Nathan, S. 1972 Coal resources of the Charleston area, West Coast, South Island. Lower Hutt: New Zealand Geological Survey. Report NZGS 59 18 p.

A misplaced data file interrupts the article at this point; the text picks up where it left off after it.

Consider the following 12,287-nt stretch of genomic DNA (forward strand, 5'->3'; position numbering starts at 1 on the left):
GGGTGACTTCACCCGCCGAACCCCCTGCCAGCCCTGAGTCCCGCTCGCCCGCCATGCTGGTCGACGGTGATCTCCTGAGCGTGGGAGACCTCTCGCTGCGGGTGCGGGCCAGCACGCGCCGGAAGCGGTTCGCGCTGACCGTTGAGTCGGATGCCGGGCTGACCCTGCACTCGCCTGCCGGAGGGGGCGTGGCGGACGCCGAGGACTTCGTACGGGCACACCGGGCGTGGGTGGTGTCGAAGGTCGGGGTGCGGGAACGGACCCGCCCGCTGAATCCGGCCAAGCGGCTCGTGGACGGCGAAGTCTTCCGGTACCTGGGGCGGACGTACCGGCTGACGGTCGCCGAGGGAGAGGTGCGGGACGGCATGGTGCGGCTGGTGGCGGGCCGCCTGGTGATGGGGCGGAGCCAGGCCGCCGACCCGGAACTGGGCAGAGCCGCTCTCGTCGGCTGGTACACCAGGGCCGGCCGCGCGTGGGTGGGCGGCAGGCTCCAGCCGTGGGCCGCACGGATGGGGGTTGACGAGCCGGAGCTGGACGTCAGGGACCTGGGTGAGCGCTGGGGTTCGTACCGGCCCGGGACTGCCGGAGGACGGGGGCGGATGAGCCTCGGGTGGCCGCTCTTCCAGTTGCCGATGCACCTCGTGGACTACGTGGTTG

Abstract: The Charleston Coalfield is situated twenty to forty miles south of Westport on the West Coast of the South Island (Fig 1, inset). Coal is found in a narrow north-south trending belt of lower Tertiary coal measures which crops out between the mouth of the Nile River in the north and Limestone Creek in the south. Scattered patches of coal measures are also found along the Greymouth-Westport highway to the west of main belt (Fig 1). Coal has been mined in this area for over 100 years, but the coalfield has never been a large producer because its low rank bituminous coal cannot compete economically with bituminous coal from the nearby Buller Coalfield. All mining so far has been on a very small scale, and consisted mainly of privately-owned opencast pits worked intermittently when there was a need for coal. The coalfield reached peak production between 1944 and 1952 (82,452 tons being mined in 1948) to satisfy the demand for coal after the war. Production fell to 20,297 tons in 1952 and has shown a steady decline ever since. In 1970 only three mines (Rata opencast, S30/m15; McLaughlin's opencast, S30/m24; and Brighton, S37/m1) are working.